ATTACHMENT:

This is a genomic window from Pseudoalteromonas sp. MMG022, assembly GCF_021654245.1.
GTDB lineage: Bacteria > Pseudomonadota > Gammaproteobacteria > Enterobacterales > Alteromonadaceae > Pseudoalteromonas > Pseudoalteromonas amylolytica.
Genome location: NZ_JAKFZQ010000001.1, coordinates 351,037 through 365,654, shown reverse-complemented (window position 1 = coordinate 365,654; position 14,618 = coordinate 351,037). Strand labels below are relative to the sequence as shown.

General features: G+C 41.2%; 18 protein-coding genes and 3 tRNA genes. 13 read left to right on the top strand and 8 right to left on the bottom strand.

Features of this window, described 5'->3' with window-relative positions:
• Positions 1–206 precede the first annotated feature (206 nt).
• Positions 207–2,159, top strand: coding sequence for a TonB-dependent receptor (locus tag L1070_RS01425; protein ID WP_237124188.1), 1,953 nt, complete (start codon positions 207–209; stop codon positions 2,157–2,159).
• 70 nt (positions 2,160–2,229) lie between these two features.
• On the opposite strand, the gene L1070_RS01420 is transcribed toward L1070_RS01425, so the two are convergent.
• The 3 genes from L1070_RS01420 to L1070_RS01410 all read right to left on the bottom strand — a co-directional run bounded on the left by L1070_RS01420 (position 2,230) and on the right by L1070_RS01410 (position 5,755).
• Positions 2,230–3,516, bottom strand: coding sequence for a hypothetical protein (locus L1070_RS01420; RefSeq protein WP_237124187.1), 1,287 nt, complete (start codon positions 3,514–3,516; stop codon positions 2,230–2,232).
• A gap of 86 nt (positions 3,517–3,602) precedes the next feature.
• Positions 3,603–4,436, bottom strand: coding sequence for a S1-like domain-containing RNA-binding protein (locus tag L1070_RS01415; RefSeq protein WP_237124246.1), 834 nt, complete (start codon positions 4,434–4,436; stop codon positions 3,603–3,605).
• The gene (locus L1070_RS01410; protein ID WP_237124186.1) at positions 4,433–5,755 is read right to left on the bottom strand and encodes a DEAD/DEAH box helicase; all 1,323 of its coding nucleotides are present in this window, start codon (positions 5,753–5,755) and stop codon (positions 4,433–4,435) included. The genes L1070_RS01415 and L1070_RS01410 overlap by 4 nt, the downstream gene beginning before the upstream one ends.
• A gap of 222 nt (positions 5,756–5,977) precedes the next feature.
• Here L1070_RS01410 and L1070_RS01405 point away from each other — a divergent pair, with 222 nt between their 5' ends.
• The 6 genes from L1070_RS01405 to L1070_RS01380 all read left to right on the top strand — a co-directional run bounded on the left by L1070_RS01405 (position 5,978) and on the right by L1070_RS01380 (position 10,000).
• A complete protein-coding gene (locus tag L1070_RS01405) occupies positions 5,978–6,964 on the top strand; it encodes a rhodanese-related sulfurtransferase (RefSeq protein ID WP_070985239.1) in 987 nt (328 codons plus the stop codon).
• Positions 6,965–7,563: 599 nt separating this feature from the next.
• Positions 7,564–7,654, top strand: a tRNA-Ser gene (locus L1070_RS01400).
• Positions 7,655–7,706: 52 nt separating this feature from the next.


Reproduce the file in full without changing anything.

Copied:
This is a genomic window from Pseudoalteromonas sp. MMG022, assembly GCF_021654245.1.
GTDB lineage: Bacteria > Pseudomonadota > Gammaproteobacteria > Enterobacterales > Alteromonadaceae > Pseudoalteromonas > Pseudoalteromonas amylolytica.
Genome location: NZ_JAKFZQ010000001.1, coordinates 351,037 through 365,654, shown reverse-complemented (window position 1 = coordinate 365,654; position 14,618 = coordinate 351,037). Strand labels below are relative to the sequence as shown.

General features: G+C 41.2%; 18 protein-coding genes and 3 tRNA genes. 13 read left to right on the top strand and 8 right to left on the bottom strand.

Features of this window, described 5'->3' with window-relative positions:
• Positions 1–206 precede the first annotated feature (206 nt).
• Positions 207–2,159, top strand: coding sequence for a TonB-dependent receptor (locus tag L1070_RS01425; protein ID WP_237124188.1), 1,953 nt, complete (start codon positions 207–209; stop codon positions 2,157–2,159).
• 70 nt (positions 2,160–2,229) lie between these two features.
• On the opposite strand, the gene L1070_RS01420 is transcribed toward L1070_RS01425, so the two are convergent.
• The 3 genes from L1070_RS01420 to L1070_RS01410 all read right to left on the bottom strand — a co-directional run bounded on the left by L1070_RS01420 (position 2,230) and on the right by L1070_RS01410 (position 5,755).
• Positions 2,230–3,516, bottom strand: coding sequence for a hypothetical protein (locus L1070_RS01420; RefSeq protein WP_237124187.1), 1,287 nt, complete (start codon positions 3,514–3,516; stop codon positions 2,230–2,232).
• A gap of 86 nt (positions 3,517–3,602) precedes the next feature.
• Positions 3,603–4,436, bottom strand: coding sequence for a S1-like domain-containing RNA-binding protein (locus tag L1070_RS01415; RefSeq protein WP_237124246.1), 834 nt, complete (start codon positions 4,434–4,436; stop codon positions 3,603–3,605).
• The gene (locus L1070_RS01410; protein ID WP_237124186.1) at positions 4,433–5,755 is read right to left on the bottom strand and encodes a DEAD/DEAH box helicase; all 1,323 of its coding nucleotides are present in this window, start codon (positions 5,753–5,755) and stop codon (positions 4,433–4,435) included. The genes L1070_RS01415 and L1070_RS01410 overlap by 4 nt, the downstream gene beginning before the upstream one ends.
• A gap of 222 nt (positions 5,756–5,977) precedes the next feature.
• Here L1070_RS01410 and L1070_RS01405 point away from each other — a divergent pair, with 222 nt between their 5' ends.
• The 6 genes from L1070_RS01405 to L1070_RS01380 all read left to right on the top strand — a co-directional run bounded on the left by L1070_RS01405 (position 5,978) and on the right by L1070_RS01380 (position 10,000).
• A complete protein-coding gene (locus tag L1070_RS01405) occupies positions 5,978–6,964 on the top strand; it encodes a rhodanese-related sulfurtransferase (RefSeq protein ID WP_070985239.1) in 987 nt (328 codons plus the stop codon).
• Positions 6,965–7,563: 599 nt separating this feature from the next.
• Positions 7,564–7,654, top strand: a tRNA-Ser gene (locus L1070_RS01400).
• Positions 7,655–7,706: 52 nt separating this feature from the next.